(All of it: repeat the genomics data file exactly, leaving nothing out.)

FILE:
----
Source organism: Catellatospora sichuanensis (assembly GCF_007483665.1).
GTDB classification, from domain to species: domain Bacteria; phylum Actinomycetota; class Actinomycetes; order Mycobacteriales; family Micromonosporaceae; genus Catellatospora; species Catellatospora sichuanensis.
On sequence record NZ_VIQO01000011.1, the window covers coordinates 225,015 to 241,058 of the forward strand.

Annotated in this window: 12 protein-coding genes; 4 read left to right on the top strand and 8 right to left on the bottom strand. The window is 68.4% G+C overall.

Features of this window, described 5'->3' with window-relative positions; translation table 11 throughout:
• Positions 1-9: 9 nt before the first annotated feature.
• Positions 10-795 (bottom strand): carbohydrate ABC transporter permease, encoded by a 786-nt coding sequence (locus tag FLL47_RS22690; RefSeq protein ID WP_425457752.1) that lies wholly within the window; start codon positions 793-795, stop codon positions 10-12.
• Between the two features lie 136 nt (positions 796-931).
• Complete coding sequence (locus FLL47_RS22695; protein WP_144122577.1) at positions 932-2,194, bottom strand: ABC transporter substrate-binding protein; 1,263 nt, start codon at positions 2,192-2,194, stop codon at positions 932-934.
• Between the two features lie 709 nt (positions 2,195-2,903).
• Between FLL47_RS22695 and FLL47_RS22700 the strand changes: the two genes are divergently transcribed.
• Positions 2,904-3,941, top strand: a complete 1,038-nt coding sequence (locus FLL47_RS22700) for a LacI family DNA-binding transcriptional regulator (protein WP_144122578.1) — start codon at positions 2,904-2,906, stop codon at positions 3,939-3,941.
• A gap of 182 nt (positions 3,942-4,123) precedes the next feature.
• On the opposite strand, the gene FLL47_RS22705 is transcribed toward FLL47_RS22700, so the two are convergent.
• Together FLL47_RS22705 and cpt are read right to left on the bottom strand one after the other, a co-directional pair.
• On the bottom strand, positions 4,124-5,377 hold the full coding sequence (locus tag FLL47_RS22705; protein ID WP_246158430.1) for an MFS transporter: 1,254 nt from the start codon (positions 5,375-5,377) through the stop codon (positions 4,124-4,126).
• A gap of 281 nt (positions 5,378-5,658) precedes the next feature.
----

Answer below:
Source organism: Catellatospora sichuanensis (assembly GCF_007483665.1).
GTDB classification, from domain to species: domain Bacteria; phylum Actinomycetota; class Actinomycetes; order Mycobacteriales; family Micromonosporaceae; genus Catellatospora; species Catellatospora sichuanensis.
On sequence record NZ_VIQO01000011.1, the window covers coordinates 225,015 to 241,058 of the forward strand.

Annotated in this window: 12 protein-coding genes; 4 read left to right on the top strand and 8 right to left on the bottom strand. The window is 68.4% G+C overall.

Features of this window, described 5'->3' with window-relative positions; translation table 11 throughout:
• Positions 1-9: 9 nt before the first annotated feature.
• Positions 10-795 (bottom strand): carbohydrate ABC transporter permease, encoded by a 786-nt coding sequence (locus tag FLL47_RS22690; RefSeq protein ID WP_425457752.1) that lies wholly within the window; start codon positions 793-795, stop codon positions 10-12.
• Between the two features lie 136 nt (positions 796-931).
• Complete coding sequence (locus FLL47_RS22695; protein WP_144122577.1) at positions 932-2,194, bottom strand: ABC transporter substrate-binding protein; 1,263 nt, start codon at positions 2,192-2,194, stop codon at positions 932-934.
• Between the two features lie 709 nt (positions 2,195-2,903).
• Between FLL47_RS22695 and FLL47_RS22700 the strand changes: the two genes are divergently transcribed.
• Positions 2,904-3,941, top strand: a complete 1,038-nt coding sequence (locus FLL47_RS22700) for a LacI family DNA-binding transcriptional regulator (protein WP_144122578.1) — start codon at positions 2,904-2,906, stop codon at positions 3,939-3,941.
• A gap of 182 nt (positions 3,942-4,123) precedes the next feature.
• On the opposite strand, the gene FLL47_RS22705 is transcribed toward FLL47_RS22700, so the two are convergent.
• Together FLL47_RS22705 and cpt are read right to left on the bottom strand one after the other, a co-directional pair.
• On the bottom strand, positions 4,124-5,377 hold the full coding sequence (locus tag FLL47_RS22705; protein ID WP_246158430.1) for an MFS transporter: 1,254 nt from the start codon (positions 5,375-5,377) through the stop codon (positions 4,124-4,126).
• A gap of 281 nt (positions 5,378-5,658) precedes the next feature.